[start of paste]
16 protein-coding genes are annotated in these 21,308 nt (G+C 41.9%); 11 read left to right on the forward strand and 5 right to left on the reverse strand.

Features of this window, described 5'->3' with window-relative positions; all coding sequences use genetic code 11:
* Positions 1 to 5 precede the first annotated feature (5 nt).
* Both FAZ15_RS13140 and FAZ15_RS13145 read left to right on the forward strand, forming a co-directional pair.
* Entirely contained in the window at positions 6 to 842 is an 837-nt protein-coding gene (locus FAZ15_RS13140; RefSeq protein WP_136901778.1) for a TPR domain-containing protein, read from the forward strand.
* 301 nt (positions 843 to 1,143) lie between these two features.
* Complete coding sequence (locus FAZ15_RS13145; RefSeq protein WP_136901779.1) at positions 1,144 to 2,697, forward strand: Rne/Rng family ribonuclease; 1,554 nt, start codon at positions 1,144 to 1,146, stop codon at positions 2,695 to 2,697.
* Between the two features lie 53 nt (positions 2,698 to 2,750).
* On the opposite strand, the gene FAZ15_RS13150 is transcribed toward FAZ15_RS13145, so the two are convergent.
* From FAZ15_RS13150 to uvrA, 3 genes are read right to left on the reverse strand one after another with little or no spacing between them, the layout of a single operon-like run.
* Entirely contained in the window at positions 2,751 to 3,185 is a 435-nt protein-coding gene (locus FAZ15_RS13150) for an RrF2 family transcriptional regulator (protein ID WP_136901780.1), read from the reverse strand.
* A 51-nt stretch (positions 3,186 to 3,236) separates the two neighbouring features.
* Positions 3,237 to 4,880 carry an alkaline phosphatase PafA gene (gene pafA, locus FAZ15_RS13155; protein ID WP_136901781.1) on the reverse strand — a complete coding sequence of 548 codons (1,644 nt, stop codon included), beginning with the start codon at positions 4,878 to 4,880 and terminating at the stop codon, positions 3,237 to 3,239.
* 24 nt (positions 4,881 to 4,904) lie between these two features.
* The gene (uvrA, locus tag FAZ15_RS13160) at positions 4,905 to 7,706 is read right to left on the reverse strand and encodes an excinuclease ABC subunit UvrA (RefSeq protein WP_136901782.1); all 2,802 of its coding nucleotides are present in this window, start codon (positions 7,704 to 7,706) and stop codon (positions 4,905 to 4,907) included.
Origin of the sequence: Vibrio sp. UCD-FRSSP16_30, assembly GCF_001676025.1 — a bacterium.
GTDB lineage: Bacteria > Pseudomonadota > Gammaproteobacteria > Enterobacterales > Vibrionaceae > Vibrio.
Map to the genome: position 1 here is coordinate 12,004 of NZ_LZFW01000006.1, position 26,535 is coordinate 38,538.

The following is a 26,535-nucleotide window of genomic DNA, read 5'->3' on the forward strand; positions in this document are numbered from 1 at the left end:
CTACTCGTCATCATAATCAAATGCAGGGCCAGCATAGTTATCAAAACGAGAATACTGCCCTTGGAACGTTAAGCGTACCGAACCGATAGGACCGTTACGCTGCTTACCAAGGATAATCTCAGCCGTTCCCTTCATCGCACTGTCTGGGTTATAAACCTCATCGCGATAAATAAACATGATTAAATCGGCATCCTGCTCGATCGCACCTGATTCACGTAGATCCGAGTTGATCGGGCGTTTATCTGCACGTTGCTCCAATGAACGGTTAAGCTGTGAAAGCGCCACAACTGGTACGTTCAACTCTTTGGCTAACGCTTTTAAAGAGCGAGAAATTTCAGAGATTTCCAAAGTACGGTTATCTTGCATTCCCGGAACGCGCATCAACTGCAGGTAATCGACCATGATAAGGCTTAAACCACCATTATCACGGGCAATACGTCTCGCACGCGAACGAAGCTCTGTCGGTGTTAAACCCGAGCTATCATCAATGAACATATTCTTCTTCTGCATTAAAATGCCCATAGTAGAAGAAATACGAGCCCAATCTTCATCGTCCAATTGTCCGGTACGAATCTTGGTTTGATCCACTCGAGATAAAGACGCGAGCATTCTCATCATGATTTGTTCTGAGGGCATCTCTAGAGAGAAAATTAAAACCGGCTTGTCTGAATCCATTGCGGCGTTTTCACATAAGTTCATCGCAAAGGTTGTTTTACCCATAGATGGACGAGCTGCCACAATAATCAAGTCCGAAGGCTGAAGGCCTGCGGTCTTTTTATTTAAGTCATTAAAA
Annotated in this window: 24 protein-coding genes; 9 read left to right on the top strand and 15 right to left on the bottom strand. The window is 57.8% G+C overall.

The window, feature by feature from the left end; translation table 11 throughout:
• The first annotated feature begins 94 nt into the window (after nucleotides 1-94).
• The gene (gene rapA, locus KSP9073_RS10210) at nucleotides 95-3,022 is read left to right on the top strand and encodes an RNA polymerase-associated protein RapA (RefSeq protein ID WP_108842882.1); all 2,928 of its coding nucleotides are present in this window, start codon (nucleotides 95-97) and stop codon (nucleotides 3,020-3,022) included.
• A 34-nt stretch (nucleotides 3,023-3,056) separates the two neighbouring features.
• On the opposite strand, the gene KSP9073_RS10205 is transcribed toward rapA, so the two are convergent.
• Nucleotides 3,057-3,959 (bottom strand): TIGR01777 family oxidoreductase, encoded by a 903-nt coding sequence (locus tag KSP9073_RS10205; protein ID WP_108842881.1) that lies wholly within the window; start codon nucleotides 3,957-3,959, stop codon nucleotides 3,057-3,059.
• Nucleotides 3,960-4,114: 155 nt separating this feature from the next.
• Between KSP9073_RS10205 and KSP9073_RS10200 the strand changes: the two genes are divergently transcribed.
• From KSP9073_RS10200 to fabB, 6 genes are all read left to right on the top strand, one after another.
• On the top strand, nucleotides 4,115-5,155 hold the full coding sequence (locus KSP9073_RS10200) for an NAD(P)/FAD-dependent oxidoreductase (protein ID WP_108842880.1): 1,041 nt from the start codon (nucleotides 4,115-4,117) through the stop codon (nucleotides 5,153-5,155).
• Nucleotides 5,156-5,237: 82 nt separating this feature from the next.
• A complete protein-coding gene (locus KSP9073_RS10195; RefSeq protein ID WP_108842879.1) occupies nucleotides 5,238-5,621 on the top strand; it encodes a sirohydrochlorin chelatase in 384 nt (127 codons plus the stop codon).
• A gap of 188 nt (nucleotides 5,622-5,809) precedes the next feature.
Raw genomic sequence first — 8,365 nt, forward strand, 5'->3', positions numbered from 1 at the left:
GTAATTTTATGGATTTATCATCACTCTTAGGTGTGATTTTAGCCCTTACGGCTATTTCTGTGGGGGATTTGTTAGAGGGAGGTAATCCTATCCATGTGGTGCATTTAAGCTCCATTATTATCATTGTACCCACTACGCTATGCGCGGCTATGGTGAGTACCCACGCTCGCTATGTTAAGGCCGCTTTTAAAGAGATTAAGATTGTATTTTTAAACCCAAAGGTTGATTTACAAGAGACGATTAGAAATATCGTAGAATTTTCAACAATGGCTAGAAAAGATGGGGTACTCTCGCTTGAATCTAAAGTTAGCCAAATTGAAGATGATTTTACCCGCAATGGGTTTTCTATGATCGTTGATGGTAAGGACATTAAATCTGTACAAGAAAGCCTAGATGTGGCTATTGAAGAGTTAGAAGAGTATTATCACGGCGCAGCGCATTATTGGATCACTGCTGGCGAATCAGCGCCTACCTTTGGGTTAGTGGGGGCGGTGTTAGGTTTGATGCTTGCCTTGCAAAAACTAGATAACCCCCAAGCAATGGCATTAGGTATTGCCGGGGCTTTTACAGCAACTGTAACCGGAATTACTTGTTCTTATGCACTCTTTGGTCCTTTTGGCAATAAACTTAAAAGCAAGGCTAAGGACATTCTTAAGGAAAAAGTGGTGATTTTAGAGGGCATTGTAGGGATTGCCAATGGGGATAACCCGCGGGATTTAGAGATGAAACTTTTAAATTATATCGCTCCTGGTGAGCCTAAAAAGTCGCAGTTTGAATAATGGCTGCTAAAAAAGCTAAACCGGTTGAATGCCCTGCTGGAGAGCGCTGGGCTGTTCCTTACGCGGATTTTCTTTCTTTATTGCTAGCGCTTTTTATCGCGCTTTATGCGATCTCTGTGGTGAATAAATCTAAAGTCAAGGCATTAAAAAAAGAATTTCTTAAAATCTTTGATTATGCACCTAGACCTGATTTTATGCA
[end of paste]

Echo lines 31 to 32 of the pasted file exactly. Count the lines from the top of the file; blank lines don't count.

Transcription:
• On the top strand, nucleotides 4,115-5,155 hold the full coding sequence (locus KSP9073_RS10200) for an NAD(P)/FAD-dependent oxidoreductase (protein ID WP_108842880.1): 1,041 nt from the start codon (nucleotides 4,115-4,117) through the stop codon (nucleotides 5,153-5,155).
• Nucleotides 5,156-5,237: 82 nt separating this feature from the next.